Madame Blavatsky and Theosophy in 'Finnegans Wake': An Annotated List

Platt, Len. 2008. Madame Blavatsky and Theosophy in 'Finnegans Wake': An Annotated List. James Joyce Quarterly, 45(2), pp. 281-300. ISSN 0021-4183 [Article]

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Abstract or Description

We have long known that theosophy was of interest to Joyce, in part because of a well-known local connection—its practice by key figures of the Irish Literary Revival. Charles Johnson, under W. B. Yeats’s influence, met A. P. Sinnett and formed the Dublin Lodge of the Theosophical Society in 1885, an organization that, according to Ernest Augustus Boyd, one of the earliest historians of Irish revivalism, was

"as vital a factor in the evolution of Anglo-Irish literature as the publication of Standish O’Grady’s History of Ireland, the two events being complementary to any complete understanding of the literature of the revival. The Theosophical Movement provided a literary, artistic and intellectual centre from which radiated influences whose effect was felt even by those that did not belong to it."

Yeats, George Russell, and John Eglinton, all key figures in the Irish Literary Revival, joined the Society at various times. Both Russell and Yeats knew Madame Helena Petrovna Blavatsky personally, and both were deeply influenced by her. For seven years, Russell remained a member of the “Household,” a group of theosophists who lived together and formed the nucleus staff of The Irish Theosophist begun in 1892. This influential journal remained in publication until 1897 when it was replaced by The Internationalist, for which Eglinton wrote a great deal. Thereafter, the Irish theosophy movement, in parallel with the wider international organization, went through a number of breaks and schisms. Russell in particular, despite the upheavals, remained committed and active, especially in the later years as head of the Hermetic Society, until he left Ireland in 1933, just two years before his death.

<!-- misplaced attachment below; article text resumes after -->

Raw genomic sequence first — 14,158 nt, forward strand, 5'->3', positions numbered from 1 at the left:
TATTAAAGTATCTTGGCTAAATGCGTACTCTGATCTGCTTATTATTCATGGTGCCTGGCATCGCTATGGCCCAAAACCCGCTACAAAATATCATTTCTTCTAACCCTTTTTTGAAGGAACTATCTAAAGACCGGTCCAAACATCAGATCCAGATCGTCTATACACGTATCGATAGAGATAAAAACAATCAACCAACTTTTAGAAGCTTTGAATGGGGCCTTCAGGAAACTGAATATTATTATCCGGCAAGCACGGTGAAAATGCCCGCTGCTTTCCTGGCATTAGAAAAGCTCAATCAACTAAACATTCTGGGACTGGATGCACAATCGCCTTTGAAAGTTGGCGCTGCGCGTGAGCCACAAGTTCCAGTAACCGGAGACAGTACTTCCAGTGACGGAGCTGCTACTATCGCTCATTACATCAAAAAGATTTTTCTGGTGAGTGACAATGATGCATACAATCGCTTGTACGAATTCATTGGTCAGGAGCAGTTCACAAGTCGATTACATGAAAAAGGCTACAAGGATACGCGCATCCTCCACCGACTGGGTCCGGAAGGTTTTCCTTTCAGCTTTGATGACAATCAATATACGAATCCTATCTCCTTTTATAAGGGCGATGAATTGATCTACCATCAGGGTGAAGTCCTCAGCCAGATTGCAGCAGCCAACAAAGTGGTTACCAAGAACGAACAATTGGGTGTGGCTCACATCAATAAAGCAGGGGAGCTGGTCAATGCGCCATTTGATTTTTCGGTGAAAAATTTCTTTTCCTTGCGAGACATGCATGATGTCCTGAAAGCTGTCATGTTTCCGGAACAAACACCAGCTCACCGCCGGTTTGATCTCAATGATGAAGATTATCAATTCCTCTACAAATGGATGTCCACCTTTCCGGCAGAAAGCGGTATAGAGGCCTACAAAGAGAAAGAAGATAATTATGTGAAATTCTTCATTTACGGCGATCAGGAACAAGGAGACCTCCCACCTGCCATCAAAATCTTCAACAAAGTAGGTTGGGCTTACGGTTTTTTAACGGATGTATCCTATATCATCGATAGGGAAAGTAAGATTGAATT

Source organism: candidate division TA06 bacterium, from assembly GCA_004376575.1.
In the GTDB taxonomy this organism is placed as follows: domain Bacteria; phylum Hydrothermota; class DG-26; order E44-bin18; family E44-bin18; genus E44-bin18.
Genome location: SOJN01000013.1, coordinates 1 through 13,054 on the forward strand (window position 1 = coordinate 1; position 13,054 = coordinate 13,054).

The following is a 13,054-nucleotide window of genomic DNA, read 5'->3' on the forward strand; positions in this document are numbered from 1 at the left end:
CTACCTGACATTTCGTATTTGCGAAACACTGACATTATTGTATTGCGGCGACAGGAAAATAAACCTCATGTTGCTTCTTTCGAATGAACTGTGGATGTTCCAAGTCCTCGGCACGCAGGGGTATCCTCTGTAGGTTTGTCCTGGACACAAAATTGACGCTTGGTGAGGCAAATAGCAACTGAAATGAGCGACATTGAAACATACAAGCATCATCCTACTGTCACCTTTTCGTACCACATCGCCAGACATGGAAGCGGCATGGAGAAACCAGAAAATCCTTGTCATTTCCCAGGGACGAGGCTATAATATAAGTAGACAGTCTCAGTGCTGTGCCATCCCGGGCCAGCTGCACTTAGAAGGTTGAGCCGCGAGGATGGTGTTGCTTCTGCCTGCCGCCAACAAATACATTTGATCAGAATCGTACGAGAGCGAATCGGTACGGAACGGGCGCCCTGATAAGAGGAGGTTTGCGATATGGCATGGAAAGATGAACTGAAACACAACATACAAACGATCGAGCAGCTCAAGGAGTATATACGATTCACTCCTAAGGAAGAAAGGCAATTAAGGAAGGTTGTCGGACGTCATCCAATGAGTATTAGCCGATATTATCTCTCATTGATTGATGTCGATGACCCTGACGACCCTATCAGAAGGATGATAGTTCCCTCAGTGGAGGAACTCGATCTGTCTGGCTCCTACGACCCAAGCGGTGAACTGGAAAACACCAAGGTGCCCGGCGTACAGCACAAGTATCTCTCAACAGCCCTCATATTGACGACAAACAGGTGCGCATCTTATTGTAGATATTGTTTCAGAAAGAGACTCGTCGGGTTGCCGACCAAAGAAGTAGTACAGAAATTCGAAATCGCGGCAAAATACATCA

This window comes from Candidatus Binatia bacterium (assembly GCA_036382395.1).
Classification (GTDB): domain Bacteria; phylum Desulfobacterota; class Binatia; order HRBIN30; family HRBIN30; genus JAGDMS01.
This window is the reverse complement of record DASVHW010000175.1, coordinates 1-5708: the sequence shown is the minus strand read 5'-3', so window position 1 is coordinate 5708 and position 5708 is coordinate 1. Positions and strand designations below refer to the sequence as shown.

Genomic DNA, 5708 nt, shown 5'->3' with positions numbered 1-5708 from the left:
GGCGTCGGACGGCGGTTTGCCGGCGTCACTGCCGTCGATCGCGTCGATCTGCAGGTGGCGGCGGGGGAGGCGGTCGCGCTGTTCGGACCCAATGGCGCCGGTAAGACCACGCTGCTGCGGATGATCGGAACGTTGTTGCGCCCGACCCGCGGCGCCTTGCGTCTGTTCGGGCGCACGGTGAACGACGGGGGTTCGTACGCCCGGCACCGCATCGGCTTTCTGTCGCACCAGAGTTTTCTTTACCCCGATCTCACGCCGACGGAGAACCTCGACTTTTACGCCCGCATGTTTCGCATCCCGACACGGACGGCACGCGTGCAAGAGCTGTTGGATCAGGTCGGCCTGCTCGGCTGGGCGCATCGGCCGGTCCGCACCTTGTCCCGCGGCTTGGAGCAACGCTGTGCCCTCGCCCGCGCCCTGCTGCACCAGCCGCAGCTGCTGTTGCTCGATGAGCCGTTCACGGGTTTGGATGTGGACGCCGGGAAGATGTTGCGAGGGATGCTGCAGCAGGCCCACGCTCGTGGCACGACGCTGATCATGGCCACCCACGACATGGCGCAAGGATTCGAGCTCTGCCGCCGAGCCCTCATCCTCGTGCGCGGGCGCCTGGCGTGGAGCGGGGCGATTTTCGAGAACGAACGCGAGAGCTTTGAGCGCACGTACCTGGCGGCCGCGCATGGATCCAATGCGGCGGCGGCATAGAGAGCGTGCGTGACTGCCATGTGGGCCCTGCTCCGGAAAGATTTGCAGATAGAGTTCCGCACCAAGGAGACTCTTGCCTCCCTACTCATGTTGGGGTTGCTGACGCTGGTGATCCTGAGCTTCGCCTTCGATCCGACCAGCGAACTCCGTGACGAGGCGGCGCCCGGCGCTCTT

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Social, Therapeutic & Community Engagement (STaCS)



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Date Deposited:

15 Oct 2010 12:44

Last Modified:

29 Apr 2020 15:49

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Yes, this version has been peer-reviewed.


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